1 hour corresponds to the number of quarter hours

Standardization of time information in SQL

Everything in our projects revolves around time. Mostly it is a matter of comparing and analyzing the data on a daily, monthly or yearly level. Some time ago we had a slightly more specific requirement in a project that we would like to report on today.

At that time it was about the display of measurement data from a special application that checks the availability of software systems and servers within a company. This special application checks at least once within 15 minutes whether the respective system can be addressed. For example, it is checked whether a SAP login can be carried out successfully or whether a certain page is returned when a web application is called up.

We receive information on the unsuccessful measurements via an interface. In other words: whenever a system cannot be reached during the availability check, we receive a data record. As a time specification, we receive a field of the DateTime type, in which the point in time at which the availability check took place is exactly to the millisecond.

Now we have the data accurate to the millisecond, but we don't want that at all. In the end, the requirement was that we should count the number of time units of 15 minutes in which a system failure was measured. To make matters worse, the measurements are not made every 15 minutes, but only at least every 15 minutes. So it could also happen that more than one data set was delivered for a system within 15 minutes. Under no circumstances should this be counted twice, but must be booked as one measurement. For example, the following data could arise for a system that cannot be reached for an entire hour:

SAP_4711_081501.01.2014 13:04:08.963
SAP_4711_081501.01.2014 13:16:37.283
SAP_4711_081501.01.2014 13:29:06.349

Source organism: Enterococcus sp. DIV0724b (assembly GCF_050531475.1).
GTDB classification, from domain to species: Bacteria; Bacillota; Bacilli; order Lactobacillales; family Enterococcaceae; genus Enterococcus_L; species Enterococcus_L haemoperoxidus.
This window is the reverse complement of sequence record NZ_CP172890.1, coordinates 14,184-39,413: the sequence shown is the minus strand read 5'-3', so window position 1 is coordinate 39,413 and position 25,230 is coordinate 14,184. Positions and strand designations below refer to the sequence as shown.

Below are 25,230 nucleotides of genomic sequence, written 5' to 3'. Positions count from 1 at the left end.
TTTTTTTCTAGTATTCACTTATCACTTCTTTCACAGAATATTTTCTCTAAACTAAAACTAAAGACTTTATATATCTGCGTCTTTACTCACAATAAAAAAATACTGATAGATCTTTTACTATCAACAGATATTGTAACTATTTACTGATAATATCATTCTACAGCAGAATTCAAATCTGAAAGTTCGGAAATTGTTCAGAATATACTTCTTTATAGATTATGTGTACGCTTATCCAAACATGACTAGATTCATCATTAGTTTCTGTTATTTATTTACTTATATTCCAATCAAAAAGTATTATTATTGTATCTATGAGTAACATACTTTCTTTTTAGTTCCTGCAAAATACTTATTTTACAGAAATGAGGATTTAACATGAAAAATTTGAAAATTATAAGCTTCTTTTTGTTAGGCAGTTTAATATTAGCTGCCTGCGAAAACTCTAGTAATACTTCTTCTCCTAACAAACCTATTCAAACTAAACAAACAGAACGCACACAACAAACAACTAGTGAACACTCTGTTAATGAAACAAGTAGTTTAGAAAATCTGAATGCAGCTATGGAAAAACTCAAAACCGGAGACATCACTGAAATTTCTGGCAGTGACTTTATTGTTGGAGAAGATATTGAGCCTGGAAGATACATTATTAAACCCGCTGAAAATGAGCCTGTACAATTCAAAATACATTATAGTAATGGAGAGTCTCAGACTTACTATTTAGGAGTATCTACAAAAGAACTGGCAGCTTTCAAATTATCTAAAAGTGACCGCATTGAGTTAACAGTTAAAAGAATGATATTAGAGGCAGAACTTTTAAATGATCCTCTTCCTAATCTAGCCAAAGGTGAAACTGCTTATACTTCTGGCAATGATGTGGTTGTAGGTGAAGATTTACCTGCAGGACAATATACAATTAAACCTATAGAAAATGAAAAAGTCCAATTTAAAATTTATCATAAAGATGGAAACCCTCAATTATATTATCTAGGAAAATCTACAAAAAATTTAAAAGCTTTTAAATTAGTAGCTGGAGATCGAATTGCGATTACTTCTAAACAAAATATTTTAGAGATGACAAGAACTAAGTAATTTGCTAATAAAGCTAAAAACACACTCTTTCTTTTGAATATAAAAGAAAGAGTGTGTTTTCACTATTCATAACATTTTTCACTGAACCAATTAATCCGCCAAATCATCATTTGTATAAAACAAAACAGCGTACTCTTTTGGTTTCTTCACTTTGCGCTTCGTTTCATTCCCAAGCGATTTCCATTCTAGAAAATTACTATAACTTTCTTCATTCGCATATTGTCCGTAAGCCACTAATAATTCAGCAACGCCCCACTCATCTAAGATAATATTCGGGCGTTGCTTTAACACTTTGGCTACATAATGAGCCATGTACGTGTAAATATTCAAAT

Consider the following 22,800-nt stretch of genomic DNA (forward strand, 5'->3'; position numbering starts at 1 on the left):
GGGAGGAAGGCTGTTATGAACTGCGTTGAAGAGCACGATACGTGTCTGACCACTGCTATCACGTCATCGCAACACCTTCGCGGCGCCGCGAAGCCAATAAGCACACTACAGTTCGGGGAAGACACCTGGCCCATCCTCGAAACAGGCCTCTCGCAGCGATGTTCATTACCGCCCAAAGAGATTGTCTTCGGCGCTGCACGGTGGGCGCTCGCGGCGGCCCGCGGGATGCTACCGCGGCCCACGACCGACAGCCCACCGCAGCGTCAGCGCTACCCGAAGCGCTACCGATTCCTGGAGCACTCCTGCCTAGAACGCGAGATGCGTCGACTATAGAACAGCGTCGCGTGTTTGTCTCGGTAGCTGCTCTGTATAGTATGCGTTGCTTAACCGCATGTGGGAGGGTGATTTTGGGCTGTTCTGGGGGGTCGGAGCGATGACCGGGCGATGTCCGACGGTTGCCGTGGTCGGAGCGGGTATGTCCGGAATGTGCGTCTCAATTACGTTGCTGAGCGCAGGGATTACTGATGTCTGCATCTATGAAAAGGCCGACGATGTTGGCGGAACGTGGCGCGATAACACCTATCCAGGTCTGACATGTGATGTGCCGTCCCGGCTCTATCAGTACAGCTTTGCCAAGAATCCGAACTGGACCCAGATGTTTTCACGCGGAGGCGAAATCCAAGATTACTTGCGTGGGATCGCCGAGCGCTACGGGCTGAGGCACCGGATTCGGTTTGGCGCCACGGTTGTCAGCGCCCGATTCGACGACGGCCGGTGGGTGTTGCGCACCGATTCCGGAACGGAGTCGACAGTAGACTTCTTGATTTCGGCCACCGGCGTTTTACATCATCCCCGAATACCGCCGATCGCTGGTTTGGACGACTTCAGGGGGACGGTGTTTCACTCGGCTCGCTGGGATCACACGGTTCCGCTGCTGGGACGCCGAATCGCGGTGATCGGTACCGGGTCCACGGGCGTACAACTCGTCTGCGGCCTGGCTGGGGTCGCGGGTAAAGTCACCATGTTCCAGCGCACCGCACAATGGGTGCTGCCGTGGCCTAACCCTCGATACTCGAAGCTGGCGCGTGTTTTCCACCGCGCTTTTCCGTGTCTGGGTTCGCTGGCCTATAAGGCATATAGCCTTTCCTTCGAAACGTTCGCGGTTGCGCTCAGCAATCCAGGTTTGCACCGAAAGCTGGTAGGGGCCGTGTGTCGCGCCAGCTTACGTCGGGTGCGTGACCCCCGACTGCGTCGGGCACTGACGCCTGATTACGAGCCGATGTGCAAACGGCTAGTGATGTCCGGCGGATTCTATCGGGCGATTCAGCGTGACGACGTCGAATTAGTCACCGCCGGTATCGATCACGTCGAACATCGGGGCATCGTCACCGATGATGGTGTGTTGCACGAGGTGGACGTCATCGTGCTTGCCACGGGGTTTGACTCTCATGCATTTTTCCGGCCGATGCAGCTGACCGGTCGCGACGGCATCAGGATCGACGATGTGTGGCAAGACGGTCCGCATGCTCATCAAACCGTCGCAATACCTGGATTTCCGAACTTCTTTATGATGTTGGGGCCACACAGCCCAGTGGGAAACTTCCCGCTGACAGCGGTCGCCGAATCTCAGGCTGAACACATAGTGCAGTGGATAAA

SAP_4711_081501.01.2014 13:38:49.721
SAP_4711_081501.01.2014 13:51:03.392


In the example you can see that the second and third measurements are within the same 15 minutes - namely between 13:15 and 13:30. It is therefore clear that we have to find a way to first round up the measurement data to 15-minute steps and then group them by SystemID and time. This then gives you exactly one data record per quarter hour and system.

In order to be able to round time information with standard SQL tools, you first have to have something that you can round off. The common rounding functions ROUND (), FLOOR () and CEILING () only work with numeric values. So what could be more natural than a type conversion from DateTime to Float? But what do you have then?

The type conversion of a date value into a numeric value follows very simple rules in SQL:

  1. The integer portion of the numeric value corresponds to the number of days that have passed since 01/01/1900. For example, that would be the value 41,638 for 01/01/2014. This can be easily recalculated with the DateDiff () function.
  2. The portion after the decimal point corresponds to the portion of the current day measured from 00: 00: 00.000 to 23: 59: 59.999. For example, 0.5 corresponds to 12:00 noon. 0.25 corresponds to 6:00 a.m. A chain calculation can be used to calculate the hours, minutes and seconds. An example: Assuming we have given the following decimal places: 0.913224537